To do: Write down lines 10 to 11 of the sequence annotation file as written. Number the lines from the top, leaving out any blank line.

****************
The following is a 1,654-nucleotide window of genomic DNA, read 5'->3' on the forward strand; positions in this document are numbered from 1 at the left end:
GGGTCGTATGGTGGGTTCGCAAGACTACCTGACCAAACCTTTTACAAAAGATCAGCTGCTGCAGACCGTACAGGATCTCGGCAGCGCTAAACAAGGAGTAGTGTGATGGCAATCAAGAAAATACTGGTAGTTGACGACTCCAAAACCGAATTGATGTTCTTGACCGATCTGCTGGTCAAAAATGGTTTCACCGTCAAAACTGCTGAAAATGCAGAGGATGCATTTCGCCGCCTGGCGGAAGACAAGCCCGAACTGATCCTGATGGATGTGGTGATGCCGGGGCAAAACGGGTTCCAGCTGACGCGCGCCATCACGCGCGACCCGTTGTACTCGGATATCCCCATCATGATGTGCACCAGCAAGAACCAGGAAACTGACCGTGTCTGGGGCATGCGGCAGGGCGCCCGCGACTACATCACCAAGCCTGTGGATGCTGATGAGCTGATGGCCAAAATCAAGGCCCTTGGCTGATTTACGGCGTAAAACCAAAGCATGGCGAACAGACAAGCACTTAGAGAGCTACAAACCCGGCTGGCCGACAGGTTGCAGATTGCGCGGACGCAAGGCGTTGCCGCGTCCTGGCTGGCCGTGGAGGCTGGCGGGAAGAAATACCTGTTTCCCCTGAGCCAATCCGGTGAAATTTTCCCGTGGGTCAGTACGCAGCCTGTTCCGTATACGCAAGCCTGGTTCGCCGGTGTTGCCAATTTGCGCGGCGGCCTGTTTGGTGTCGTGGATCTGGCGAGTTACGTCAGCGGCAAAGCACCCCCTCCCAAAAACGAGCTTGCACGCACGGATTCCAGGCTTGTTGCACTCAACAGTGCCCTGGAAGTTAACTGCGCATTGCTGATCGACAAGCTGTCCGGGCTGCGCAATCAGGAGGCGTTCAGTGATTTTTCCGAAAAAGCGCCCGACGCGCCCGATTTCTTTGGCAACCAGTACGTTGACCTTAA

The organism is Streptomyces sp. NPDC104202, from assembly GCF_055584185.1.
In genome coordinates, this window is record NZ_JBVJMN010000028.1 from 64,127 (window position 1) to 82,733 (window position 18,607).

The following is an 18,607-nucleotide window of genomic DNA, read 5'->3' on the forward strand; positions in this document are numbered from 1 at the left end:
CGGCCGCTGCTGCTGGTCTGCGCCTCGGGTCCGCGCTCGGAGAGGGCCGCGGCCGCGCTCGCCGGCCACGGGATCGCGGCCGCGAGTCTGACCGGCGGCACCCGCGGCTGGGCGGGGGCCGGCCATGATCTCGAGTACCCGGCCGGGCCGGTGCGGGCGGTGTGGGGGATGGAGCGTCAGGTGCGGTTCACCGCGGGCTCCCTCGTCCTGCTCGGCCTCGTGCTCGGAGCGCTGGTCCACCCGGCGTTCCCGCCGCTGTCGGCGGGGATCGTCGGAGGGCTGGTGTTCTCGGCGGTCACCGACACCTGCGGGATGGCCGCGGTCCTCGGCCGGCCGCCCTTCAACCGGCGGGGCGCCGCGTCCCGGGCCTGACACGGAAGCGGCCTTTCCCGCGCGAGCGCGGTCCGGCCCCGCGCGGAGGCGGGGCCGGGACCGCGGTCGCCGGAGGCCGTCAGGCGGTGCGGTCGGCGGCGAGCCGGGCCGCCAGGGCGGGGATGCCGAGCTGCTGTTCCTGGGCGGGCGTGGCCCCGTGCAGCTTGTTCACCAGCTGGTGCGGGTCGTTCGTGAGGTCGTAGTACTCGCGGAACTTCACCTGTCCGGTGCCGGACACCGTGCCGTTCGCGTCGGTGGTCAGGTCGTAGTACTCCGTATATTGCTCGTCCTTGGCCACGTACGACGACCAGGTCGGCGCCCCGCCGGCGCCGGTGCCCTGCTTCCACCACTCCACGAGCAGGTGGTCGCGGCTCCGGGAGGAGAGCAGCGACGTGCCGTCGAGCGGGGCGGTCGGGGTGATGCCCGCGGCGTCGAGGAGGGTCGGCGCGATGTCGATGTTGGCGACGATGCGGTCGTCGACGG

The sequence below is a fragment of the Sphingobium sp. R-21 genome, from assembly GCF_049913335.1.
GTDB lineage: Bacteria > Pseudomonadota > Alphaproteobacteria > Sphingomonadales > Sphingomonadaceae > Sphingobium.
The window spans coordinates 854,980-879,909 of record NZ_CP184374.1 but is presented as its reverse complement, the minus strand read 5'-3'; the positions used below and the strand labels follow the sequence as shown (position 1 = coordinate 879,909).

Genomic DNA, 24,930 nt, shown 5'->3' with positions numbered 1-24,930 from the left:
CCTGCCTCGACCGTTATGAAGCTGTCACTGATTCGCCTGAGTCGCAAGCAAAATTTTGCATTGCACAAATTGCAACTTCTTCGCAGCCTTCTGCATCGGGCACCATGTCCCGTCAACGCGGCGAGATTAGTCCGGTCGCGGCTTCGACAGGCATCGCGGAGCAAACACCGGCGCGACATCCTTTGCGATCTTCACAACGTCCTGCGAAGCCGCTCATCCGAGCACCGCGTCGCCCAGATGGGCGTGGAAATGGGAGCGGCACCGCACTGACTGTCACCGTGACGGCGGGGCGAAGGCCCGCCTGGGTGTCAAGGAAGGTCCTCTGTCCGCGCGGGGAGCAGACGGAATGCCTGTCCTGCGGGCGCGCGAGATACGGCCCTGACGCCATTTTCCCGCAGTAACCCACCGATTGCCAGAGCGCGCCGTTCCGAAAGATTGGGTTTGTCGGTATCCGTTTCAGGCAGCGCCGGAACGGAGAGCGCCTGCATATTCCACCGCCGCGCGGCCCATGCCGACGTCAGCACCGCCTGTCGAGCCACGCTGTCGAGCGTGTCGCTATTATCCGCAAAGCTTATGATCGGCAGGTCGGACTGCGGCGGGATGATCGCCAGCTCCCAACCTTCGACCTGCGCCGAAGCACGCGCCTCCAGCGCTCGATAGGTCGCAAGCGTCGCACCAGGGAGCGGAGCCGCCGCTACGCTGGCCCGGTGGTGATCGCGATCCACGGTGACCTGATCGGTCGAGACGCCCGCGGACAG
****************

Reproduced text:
Genomic DNA, 24,930 nt, shown 5'->3' with positions numbered 1-24,930 from the left:
CCTGCCTCGACCGTTATGAAGCTGTCACTGATTCGCCTGAGTCGCAAGCAAAATTTTGCATTGCACAAATTGCAACTTCTTCGCAGCCTTCTGCATCGGGCACCATGTCCCGTCAACGCGGCGAGATTAGTCCGGTCGCGGCTTCGACAGGCATCGCGGAGCAAACACCGGCGCGACATCCTTTGCGATCTTCACAACGTCCTGCGAAGCCGCTCATCCGAGCACCGCGTCGCCCAGATGGGCGTGGAAATGGGAGCGGCACCGCACTGACTGTCACCGTGACGGCGGGGCGAAGGCCCGCCTGGGTGTCAAGGAAGGTCCTCTGTCCGCGCGGGGAGCAGACGGAATGCCTGTCCTGCGGGCGCGCGAGATACGGCCCTGACGCCATTTTCCCGCAGTAACCCACCGATTGCCAGAGCGCGCCGTTCCGAAAGATTGGGTTTGTCGGTATCCGTTTCAGGCAGCGCCGGAACGGAGAGCGCCTGCATATTCCACCGCCGCGCGGCCCATGCCGACGTCAGCACCGCCTGTCGAGCCACGCTGTCGAGCGTGTCGCTATTATCCGCAAAGCTTATGATCGGCAGGTCGGACTGCGGCGGGATGATCGCCAGCTCCCAACCTTCGACCTGCGCCGAAGCACGCGCCTCCAGCGCTCGATAGGTCGCAAGCGTCGCACCAGGGAGCGGAGCCGCCGCTACGCTGGCCCGGTGGTGATCGCGATCCACGGTGACCTGATCGGTCGAGACGCCCGCGGACAG